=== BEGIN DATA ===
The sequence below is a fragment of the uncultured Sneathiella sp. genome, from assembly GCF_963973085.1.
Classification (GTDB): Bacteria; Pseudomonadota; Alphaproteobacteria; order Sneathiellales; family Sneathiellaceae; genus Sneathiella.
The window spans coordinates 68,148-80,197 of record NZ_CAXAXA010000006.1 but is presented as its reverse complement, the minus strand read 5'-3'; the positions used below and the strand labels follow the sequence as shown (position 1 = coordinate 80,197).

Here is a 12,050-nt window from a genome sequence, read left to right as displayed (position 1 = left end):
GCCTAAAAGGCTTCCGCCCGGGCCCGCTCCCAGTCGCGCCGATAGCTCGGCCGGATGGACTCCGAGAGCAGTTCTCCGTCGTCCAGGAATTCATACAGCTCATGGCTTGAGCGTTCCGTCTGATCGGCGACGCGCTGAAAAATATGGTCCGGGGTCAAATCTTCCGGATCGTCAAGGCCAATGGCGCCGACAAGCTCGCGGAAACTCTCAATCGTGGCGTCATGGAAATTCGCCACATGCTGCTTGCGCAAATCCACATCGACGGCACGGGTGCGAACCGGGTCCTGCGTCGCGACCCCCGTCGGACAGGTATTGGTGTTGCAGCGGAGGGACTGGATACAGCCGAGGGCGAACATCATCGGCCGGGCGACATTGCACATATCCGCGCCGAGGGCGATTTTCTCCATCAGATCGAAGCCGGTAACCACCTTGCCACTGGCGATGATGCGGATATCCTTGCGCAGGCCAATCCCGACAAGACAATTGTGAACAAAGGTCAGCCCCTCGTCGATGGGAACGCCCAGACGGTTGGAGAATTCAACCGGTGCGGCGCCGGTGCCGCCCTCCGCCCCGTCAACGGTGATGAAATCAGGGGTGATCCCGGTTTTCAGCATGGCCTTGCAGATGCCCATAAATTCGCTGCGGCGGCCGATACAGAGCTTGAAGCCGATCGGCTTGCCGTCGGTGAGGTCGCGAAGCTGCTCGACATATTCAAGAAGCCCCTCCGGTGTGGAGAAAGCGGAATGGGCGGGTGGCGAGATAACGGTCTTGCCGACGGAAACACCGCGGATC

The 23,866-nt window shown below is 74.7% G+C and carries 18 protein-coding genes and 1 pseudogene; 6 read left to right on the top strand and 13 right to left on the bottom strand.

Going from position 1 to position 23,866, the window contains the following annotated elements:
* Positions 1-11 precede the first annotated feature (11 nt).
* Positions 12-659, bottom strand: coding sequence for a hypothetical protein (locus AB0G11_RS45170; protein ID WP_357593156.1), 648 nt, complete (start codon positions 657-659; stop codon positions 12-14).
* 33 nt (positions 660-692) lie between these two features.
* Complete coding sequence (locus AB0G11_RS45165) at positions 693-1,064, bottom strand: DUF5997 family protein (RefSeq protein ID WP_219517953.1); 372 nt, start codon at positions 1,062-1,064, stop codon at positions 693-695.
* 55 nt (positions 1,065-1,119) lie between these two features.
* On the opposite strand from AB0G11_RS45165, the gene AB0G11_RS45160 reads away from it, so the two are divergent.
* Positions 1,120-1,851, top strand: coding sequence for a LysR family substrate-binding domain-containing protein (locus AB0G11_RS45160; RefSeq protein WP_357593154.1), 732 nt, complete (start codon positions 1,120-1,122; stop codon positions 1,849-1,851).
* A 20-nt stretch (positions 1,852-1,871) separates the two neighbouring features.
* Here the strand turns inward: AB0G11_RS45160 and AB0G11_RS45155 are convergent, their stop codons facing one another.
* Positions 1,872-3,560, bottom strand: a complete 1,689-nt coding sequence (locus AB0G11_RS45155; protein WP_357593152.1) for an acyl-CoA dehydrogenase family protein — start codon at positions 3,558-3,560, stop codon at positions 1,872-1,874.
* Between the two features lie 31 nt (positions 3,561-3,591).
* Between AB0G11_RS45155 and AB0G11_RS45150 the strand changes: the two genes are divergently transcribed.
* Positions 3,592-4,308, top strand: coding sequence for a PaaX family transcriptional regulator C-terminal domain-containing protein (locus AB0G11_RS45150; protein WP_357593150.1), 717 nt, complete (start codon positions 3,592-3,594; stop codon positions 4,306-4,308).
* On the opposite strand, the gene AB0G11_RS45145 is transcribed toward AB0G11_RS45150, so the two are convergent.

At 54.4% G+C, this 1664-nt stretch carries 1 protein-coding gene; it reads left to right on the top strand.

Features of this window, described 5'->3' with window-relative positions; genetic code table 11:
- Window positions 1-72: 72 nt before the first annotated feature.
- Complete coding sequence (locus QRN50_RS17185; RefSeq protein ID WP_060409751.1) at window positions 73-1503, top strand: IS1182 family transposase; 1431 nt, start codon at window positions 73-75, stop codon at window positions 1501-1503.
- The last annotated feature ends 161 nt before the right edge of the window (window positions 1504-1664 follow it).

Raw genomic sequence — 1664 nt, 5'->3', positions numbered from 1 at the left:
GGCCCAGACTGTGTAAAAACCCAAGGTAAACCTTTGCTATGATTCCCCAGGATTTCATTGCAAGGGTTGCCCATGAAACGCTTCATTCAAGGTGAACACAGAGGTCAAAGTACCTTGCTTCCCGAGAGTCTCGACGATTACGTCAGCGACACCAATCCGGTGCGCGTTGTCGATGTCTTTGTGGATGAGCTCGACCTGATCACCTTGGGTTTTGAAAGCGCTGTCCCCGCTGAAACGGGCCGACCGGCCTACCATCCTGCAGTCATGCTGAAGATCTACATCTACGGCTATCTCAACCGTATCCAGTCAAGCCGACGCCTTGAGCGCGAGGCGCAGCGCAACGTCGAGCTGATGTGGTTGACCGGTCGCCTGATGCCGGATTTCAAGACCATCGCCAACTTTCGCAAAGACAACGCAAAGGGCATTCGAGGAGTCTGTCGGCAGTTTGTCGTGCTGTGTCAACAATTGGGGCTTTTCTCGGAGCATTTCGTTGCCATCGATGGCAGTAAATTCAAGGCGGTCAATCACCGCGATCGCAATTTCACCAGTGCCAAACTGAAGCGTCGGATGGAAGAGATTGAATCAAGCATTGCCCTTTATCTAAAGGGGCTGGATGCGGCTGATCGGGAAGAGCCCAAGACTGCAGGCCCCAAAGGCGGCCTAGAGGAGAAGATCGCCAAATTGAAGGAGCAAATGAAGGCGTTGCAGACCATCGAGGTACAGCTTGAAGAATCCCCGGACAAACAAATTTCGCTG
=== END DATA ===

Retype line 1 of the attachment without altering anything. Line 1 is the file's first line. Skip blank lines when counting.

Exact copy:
The sequence below is a fragment of the uncultured Sneathiella sp. genome, from assembly GCF_963973085.1.